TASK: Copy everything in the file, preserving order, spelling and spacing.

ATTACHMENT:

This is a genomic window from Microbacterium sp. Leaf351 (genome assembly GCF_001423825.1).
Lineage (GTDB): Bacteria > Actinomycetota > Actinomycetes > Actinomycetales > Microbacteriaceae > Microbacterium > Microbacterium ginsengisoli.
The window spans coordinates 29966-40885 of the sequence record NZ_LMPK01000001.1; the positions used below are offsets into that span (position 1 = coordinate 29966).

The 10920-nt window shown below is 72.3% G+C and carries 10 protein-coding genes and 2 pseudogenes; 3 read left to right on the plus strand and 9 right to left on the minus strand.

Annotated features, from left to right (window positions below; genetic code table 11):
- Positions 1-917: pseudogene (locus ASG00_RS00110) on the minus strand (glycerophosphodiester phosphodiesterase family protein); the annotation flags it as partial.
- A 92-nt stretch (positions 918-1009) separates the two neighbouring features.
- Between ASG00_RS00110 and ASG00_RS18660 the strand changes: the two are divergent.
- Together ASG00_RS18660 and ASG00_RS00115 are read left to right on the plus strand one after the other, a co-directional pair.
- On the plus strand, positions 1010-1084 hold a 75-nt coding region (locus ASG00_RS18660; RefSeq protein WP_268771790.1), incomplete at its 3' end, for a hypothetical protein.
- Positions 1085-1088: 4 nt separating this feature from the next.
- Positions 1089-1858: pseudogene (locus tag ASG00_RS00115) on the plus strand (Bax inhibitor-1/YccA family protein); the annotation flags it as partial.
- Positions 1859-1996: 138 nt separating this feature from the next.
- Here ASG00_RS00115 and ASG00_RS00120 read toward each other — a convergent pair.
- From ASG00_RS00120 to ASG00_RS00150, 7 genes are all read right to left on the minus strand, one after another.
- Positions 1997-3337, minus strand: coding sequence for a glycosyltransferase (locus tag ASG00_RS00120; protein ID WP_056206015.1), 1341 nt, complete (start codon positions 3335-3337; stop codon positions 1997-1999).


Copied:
This is a genomic window from Microbacterium sp. Leaf351 (genome assembly GCF_001423825.1).
Lineage (GTDB): Bacteria > Actinomycetota > Actinomycetes > Actinomycetales > Microbacteriaceae > Microbacterium > Microbacterium ginsengisoli.
The window spans coordinates 29966-40885 of the sequence record NZ_LMPK01000001.1; the positions used below are offsets into that span (position 1 = coordinate 29966).

The 10920-nt window shown below is 72.3% G+C and carries 10 protein-coding genes and 2 pseudogenes; 3 read left to right on the plus strand and 9 right to left on the minus strand.

Annotated features, from left to right (window positions below; genetic code table 11):
- Positions 1-917: pseudogene (locus ASG00_RS00110) on the minus strand (glycerophosphodiester phosphodiesterase family protein); the annotation flags it as partial.
- A 92-nt stretch (positions 918-1009) separates the two neighbouring features.
- Between ASG00_RS00110 and ASG00_RS18660 the strand changes: the two are divergent.
- Together ASG00_RS18660 and ASG00_RS00115 are read left to right on the plus strand one after the other, a co-directional pair.
- On the plus strand, positions 1010-1084 hold a 75-nt coding region (locus ASG00_RS18660; RefSeq protein WP_268771790.1), incomplete at its 3' end, for a hypothetical protein.
- Positions 1085-1088: 4 nt separating this feature from the next.
- Positions 1089-1858: pseudogene (locus tag ASG00_RS00115) on the plus strand (Bax inhibitor-1/YccA family protein); the annotation flags it as partial.
- Positions 1859-1996: 138 nt separating this feature from the next.
- Here ASG00_RS00115 and ASG00_RS00120 read toward each other — a convergent pair.
- From ASG00_RS00120 to ASG00_RS00150, 7 genes are all read right to left on the minus strand, one after another.
- Positions 1997-3337, minus strand: coding sequence for a glycosyltransferase (locus tag ASG00_RS00120; protein ID WP_056206015.1), 1341 nt, complete (start codon positions 3335-3337; stop codon positions 1997-1999).